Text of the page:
But the instrumental stuff is where it's at. "Silver Spurs" starts off as this atmospheric little piece with acoustic guitar but then incorporates ominous synths and almost screeching guitars, never quite reaching a true climax but still evolving beautifully throughout its three-and-a-half minute run. "Miracle Jackson", that you might remember as the Song of the Week a while ago, features bubbly synths and paints a magical soundscape that makes you feel as if you were scuba-diving surrounded by colourful fish and corals and what have you, or floating in space among all the gleaming stars and galaxies. The intense album closer "Love Theme From The Rioters of Yokohama", rich in brass hooks and also the most evidently '70s prog-inspired track from the bunch, features a cinematic build-up and closes the album on a high note.

Pig Safari is an interesting listen. CC33 try their hands at a range of musical styles, and the album is unpredictable from start to finish, which is a good thing as they haven't opted for the more formulaic way of songwriting. The other side of the coin is of course that while they do showcase delightful courage with their sprawling experiments, there is also a certain sense of inconsistency. The vocal performances aren't always on a par with the otherwise polished arrangements, either, and sometimes the use of synthesised instruments may sound slightly kitschy: for instance, "Love Theme..." would be even more bombastic with a real horn section.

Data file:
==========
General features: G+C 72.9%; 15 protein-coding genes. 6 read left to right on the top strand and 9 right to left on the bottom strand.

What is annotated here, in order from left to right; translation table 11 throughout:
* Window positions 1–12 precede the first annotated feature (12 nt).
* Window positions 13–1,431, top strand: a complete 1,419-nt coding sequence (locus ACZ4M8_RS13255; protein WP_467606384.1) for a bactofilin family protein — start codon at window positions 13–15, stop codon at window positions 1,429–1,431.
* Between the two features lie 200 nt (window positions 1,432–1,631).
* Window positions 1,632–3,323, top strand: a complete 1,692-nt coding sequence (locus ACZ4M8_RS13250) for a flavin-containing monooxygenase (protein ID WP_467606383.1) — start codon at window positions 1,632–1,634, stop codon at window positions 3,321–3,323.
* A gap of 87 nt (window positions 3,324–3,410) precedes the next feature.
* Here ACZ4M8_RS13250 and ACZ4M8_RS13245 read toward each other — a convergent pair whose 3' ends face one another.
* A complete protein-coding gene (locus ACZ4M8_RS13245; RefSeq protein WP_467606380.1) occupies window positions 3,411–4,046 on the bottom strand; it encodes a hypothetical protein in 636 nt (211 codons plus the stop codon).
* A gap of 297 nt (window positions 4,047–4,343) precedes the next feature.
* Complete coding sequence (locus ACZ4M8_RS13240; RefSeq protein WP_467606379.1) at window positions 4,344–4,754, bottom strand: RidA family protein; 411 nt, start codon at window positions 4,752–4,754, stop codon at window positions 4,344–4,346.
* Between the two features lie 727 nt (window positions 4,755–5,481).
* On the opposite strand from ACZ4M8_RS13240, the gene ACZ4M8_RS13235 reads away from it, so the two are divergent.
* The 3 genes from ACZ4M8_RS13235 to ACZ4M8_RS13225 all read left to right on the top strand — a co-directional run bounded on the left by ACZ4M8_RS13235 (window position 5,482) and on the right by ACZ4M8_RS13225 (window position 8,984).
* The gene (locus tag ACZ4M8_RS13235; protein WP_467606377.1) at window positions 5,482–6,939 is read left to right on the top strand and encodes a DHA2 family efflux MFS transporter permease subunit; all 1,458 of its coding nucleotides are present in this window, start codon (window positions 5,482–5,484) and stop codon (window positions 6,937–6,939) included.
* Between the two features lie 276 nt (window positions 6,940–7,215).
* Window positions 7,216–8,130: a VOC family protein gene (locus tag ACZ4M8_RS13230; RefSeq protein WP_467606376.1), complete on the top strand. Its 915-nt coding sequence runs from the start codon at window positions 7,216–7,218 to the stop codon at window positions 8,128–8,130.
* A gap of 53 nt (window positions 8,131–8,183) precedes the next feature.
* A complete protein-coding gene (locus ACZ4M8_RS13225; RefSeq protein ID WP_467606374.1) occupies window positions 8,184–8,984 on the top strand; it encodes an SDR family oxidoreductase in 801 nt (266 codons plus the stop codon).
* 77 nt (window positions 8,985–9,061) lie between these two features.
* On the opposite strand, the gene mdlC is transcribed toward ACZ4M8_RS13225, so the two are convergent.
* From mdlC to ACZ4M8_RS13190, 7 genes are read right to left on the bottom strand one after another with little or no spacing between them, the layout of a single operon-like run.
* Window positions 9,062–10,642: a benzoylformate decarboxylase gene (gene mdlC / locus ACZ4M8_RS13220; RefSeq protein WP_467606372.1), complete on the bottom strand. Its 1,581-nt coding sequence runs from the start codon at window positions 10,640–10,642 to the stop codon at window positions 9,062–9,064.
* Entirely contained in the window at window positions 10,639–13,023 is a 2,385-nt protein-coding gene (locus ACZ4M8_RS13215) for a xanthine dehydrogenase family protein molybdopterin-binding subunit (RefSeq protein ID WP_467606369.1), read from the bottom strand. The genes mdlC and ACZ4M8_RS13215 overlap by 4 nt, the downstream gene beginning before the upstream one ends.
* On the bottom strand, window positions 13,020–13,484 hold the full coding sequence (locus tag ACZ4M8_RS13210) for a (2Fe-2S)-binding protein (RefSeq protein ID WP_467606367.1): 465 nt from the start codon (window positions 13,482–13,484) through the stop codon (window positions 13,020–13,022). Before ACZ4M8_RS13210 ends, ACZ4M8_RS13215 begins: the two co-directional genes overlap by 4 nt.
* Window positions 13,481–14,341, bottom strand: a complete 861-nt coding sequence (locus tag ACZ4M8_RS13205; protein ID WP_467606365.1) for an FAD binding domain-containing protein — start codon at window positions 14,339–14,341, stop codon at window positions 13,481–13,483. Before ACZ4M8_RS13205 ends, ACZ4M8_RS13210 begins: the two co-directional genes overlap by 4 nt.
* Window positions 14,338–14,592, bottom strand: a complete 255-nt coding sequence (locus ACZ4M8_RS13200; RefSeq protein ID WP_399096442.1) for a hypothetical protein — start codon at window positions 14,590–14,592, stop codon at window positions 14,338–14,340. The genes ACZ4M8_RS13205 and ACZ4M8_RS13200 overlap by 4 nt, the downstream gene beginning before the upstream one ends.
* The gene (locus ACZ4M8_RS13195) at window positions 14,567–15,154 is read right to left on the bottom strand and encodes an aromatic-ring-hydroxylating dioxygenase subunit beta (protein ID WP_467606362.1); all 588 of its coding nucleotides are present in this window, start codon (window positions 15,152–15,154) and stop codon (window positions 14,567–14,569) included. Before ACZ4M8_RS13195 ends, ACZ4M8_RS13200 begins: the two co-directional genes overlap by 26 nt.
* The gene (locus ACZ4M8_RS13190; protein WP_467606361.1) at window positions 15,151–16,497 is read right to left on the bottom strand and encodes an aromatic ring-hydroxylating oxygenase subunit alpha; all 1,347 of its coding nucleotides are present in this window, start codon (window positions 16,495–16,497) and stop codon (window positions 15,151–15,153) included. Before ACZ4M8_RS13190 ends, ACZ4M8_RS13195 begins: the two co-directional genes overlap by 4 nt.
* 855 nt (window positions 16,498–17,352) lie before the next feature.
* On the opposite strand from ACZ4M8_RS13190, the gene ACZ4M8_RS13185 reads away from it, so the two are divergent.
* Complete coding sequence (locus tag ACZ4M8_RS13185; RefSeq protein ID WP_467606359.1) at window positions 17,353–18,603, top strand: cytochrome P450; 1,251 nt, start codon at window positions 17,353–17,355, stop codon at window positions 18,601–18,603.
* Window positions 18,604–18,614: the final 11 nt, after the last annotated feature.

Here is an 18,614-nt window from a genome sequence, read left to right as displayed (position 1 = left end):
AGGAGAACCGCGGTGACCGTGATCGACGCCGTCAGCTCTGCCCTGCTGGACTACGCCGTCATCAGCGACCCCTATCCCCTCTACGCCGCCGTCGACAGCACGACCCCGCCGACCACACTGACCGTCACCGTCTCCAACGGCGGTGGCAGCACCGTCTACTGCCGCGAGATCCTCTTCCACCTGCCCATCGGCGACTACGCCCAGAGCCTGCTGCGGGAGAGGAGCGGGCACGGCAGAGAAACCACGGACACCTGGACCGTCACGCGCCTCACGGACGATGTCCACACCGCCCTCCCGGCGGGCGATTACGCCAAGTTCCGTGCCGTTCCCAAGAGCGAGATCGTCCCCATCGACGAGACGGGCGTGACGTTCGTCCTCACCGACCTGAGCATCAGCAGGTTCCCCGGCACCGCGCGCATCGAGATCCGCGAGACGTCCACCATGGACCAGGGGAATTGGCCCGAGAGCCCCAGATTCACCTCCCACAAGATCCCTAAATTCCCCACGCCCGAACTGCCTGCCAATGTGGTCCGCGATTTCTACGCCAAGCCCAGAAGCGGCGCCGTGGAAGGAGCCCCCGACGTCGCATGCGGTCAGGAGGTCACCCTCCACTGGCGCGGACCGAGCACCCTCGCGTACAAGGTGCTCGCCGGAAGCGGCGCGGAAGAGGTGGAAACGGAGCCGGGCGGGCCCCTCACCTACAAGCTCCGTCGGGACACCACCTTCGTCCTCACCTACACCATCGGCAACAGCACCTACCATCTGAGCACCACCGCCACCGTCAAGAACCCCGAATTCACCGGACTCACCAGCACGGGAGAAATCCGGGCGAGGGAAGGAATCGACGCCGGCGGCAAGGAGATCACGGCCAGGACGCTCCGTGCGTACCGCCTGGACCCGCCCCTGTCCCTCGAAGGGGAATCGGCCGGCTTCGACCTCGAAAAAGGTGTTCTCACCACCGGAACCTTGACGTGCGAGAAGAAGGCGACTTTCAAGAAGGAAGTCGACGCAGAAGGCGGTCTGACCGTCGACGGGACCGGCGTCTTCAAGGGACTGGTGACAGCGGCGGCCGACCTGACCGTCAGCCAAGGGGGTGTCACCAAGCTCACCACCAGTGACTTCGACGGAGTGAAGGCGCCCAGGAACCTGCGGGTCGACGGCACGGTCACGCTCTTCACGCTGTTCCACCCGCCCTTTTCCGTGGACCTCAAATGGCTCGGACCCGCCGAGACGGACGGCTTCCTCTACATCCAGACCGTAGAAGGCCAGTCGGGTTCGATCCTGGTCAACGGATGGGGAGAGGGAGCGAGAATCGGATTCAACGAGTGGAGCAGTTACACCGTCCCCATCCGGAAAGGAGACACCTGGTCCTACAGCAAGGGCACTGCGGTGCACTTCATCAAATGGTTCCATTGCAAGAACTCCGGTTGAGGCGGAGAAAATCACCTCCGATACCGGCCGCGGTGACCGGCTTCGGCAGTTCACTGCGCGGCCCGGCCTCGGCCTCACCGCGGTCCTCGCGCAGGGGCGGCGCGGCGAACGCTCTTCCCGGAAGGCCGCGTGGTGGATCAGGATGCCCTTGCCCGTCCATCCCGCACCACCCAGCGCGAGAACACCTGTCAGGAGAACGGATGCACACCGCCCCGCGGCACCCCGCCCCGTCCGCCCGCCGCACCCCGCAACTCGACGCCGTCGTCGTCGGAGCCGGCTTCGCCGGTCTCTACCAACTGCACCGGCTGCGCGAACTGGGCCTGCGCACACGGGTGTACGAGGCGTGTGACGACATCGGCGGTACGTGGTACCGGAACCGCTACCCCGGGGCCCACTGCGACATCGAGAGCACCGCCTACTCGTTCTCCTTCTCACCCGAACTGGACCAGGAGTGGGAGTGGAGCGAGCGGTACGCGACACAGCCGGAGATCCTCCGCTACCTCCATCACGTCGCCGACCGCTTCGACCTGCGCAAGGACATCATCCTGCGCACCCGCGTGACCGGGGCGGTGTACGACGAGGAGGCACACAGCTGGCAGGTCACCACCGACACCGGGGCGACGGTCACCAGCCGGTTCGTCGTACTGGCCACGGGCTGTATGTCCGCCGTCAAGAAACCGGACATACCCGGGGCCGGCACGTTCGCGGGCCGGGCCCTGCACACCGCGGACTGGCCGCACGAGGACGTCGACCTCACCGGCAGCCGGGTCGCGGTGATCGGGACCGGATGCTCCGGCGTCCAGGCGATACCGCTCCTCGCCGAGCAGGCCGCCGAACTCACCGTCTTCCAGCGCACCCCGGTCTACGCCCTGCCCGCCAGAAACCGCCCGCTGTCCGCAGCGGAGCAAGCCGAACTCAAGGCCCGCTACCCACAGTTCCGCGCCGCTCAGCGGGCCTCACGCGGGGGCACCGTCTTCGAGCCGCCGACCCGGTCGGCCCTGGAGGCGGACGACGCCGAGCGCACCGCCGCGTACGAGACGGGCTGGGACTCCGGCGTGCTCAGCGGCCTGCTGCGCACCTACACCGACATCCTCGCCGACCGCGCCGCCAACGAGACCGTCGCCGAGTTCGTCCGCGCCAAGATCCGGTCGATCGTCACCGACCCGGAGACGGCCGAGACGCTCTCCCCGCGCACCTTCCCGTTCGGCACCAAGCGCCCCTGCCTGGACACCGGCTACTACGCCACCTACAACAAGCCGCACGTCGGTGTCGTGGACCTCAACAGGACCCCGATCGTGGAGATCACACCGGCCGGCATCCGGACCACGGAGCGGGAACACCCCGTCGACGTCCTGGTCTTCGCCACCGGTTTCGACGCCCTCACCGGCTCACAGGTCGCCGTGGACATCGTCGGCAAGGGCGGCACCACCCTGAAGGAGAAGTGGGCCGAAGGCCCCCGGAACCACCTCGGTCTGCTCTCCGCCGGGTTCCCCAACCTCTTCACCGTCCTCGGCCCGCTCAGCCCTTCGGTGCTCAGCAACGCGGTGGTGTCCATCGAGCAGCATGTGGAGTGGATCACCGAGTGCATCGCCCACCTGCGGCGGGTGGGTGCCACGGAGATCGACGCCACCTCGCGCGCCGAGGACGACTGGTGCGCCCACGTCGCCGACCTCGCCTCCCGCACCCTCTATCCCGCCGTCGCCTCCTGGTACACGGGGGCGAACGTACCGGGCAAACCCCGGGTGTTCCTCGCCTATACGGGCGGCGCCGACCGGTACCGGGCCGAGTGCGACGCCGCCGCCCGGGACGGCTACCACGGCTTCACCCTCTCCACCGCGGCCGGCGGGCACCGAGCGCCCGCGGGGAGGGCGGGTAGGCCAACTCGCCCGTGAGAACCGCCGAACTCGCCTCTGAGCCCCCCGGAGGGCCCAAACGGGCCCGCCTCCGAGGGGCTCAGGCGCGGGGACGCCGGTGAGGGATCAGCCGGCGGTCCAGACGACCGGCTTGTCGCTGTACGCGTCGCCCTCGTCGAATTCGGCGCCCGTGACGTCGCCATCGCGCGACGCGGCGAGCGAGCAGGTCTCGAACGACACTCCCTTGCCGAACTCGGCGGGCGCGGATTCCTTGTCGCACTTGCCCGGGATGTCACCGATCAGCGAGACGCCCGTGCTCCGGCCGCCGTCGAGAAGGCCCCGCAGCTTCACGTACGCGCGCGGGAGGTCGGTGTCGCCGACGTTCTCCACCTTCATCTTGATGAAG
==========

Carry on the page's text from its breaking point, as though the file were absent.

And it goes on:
Nonetheless, the record is a fascinating journey full of ambition, with the occasional half-baked ideas being fortunately outweighed by the highlights. The band has heaps of potential, and I'd go on to say that CC33 are among the most promising indie acts from the Finnish music scene with a sound distinctive enough to separate them from the rest. With a more focused album and a couple of proper 'anthems' I could even see them breaking through internationally, should they play their cards right. Pig Safari might not be that album, but all in all, it's a captivating, stylistic debut that establishes CC33 as a band to definitely keep an eye on.

3½ / 5

Try at least: "I Used To Be A Teenage Amorphis Fan", "Intergalactic Fanfare", "Silver Spurs", "They Call Me Aurora"

Pig Safari is also available on Spotify: